Dump trailers are a cost-effective option for individuals and small businesses that need dump capability without the expense of owning and operating a dump truck. Choosing the right trailer for your business may not be straightforward, however. In addition to sizing a trailer that fits your needs, you must also take into account the hauling capacity of the tow vehicle. If your company already operates one or more work vehicles, then matching your trailers to your existing vehicles is as important as matching a trailer to your loads.
How To Read Trailer Capacity Specifications
When you're browsing through a listing of available trailers, you need to make a note of two specifications: trailer weight and gross vehicle weight rating (GVWR). Trailer weight is the overall weight of the unit when "dry," or empty. On the other hand, GVWR is the weight of the trailer plus its maximum load. In other words, the maximum capacity of the trailer is the GVWR minus the weight of the trailer itself. If you've worked with standard trailers before, this terminology should be familiar.
Ultimately, the key is to know your loads. If you are hauling heavy bulk materials, such as sand or gravel, then take the time to calculate the weight of your typical loads. Many people refer to load sizes in terms of yardage, but knowing the total weight of the material you are hauling is crucial when it comes to selecting the correct trailer.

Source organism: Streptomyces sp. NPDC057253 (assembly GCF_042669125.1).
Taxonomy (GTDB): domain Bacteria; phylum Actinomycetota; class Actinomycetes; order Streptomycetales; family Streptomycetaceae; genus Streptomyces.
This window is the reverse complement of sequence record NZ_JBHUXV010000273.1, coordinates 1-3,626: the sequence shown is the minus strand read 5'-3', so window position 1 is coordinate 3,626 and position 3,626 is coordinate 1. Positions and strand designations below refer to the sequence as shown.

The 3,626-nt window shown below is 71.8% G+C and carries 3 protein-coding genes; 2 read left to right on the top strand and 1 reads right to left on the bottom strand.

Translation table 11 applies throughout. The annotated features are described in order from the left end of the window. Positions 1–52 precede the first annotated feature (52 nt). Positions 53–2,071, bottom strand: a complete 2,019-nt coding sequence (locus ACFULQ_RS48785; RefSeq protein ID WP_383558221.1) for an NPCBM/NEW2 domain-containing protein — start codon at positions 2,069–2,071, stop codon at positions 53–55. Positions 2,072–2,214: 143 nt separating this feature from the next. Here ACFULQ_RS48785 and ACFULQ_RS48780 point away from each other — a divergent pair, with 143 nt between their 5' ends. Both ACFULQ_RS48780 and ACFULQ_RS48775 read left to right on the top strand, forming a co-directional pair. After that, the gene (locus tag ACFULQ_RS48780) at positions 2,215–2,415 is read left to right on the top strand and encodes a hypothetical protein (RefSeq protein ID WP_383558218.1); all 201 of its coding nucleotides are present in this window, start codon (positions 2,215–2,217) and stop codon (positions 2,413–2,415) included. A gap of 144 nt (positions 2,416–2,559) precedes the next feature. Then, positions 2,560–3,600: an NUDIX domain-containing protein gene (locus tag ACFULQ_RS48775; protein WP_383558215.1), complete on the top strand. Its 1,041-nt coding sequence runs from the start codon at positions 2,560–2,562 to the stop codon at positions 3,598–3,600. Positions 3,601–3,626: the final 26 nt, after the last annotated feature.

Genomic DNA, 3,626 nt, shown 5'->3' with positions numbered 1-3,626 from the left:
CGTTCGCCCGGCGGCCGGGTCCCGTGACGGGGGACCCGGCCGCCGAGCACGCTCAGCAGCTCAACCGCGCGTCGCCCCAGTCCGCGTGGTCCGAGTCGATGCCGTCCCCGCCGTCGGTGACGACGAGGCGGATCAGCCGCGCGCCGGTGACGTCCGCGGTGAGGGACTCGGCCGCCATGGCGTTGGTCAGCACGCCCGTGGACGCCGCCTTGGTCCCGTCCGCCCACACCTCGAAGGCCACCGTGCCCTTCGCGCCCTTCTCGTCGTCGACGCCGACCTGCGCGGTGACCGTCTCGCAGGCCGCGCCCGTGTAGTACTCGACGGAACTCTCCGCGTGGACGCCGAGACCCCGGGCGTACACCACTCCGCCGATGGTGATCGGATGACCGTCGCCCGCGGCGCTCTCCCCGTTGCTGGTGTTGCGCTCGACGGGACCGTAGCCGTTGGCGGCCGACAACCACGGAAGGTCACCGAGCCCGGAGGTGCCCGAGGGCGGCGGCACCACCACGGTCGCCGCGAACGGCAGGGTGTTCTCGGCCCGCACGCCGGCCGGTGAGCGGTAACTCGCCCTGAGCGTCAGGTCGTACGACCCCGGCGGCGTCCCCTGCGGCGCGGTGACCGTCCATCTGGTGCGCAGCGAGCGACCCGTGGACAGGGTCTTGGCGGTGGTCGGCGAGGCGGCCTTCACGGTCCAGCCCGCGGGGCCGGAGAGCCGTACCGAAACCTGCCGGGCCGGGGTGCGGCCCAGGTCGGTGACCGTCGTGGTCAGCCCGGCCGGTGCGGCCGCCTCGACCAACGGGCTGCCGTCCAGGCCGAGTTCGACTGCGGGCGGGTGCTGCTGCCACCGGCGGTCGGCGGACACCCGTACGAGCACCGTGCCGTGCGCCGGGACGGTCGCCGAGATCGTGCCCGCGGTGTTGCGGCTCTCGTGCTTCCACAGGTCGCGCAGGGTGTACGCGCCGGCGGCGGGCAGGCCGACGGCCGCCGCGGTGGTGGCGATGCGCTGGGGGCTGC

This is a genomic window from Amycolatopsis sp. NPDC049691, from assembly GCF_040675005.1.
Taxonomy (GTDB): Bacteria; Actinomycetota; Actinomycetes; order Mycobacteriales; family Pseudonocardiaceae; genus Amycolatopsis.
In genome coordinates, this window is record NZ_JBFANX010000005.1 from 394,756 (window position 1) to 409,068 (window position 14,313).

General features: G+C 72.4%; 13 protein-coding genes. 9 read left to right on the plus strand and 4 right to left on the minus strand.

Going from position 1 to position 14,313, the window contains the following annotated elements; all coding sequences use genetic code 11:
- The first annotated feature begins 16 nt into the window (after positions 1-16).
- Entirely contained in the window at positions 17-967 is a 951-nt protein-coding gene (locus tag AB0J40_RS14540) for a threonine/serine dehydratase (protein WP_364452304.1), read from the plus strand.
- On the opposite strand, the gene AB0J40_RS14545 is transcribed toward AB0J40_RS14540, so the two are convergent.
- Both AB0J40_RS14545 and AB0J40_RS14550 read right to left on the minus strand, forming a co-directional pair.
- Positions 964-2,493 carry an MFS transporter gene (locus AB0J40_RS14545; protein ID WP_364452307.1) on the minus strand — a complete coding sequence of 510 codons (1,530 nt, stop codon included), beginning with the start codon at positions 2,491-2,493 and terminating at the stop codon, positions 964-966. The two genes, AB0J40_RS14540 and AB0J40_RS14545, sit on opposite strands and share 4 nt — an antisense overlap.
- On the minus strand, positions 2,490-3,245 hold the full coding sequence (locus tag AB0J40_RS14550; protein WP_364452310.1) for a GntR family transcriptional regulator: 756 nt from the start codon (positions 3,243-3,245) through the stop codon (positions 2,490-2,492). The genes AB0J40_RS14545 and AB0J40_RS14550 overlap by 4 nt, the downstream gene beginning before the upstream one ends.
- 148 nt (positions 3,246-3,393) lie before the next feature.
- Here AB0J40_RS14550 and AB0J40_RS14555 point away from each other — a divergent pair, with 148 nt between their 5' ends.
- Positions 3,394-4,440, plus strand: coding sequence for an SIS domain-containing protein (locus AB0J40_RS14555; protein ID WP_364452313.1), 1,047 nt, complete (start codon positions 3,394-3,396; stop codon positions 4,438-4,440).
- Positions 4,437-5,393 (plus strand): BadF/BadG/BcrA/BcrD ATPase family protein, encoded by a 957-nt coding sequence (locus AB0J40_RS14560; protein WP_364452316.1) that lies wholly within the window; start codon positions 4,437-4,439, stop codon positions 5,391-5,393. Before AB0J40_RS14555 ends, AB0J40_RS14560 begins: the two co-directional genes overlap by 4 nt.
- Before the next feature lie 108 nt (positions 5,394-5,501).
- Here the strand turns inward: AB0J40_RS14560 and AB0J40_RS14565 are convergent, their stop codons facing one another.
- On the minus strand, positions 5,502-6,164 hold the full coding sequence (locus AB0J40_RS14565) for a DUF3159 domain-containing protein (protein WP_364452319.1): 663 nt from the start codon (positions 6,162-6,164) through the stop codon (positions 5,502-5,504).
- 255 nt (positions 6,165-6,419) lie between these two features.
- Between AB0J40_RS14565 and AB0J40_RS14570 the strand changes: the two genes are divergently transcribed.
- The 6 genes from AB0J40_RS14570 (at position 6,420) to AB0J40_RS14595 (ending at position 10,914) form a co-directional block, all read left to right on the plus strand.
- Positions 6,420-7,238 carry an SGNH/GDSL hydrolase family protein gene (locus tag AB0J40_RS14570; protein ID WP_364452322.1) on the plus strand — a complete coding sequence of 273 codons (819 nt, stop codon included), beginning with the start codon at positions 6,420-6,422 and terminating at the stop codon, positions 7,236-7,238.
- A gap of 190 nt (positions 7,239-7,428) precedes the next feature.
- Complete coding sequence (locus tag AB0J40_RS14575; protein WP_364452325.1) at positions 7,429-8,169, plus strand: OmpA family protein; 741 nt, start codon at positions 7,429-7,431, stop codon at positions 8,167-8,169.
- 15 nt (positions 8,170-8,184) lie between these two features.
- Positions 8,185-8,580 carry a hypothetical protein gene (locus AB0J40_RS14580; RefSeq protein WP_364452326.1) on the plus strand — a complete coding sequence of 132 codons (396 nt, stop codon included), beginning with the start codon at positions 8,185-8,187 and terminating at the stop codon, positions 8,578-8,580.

Physical Size Matters
Selecting a trailer with an appropriate weight rating for your cargo is the first step since a trailer that cannot handle your loads is both dangerous and likely to fail. Once you've selected a trailer with appropriate capacity, it's time to move on to size and style. As with weight limits, it will pay to understand your cargo requirements. If you're primarily hauling bulk materials, then consider the yardage that you usually carry. For containers, pallets, or other non-bulk loads, pay special attention to the most substantial items that you'll be hauling. For these cases, it may also be worthwhile to consider dump trailers with side gates for more effortless loading.
Matching It To Your Fleet
Finally, it's essential to ensure that the trailer you select will work with your company's fleet. Fortunately, calculating the towing capacity of a vehicle is relatively straightforward. For each towing vehicle in your fleet, look up the gross combined weight rating (GCWR). From this value, subtract the vehicle's curb weight, along with the weight of fuel, passengers, and any additional cargo. The remaining amount is the vehicle's maximum tow capacity. In addition to vehicle towing capacity, be sure to check the weight capacity of the tow vehicle's hitch. In some cases, upgrading to a heavier-duty hitch may be necessary.
Getting the most out of your dump trailer purchase is all about sizing a trailer for your loads and ensuring that the weight of the trailer will not overstress your tow vehicles. By paying careful attention to both of these aspects of your purchase, your new dump trailer is sure to become a significant asset for your business.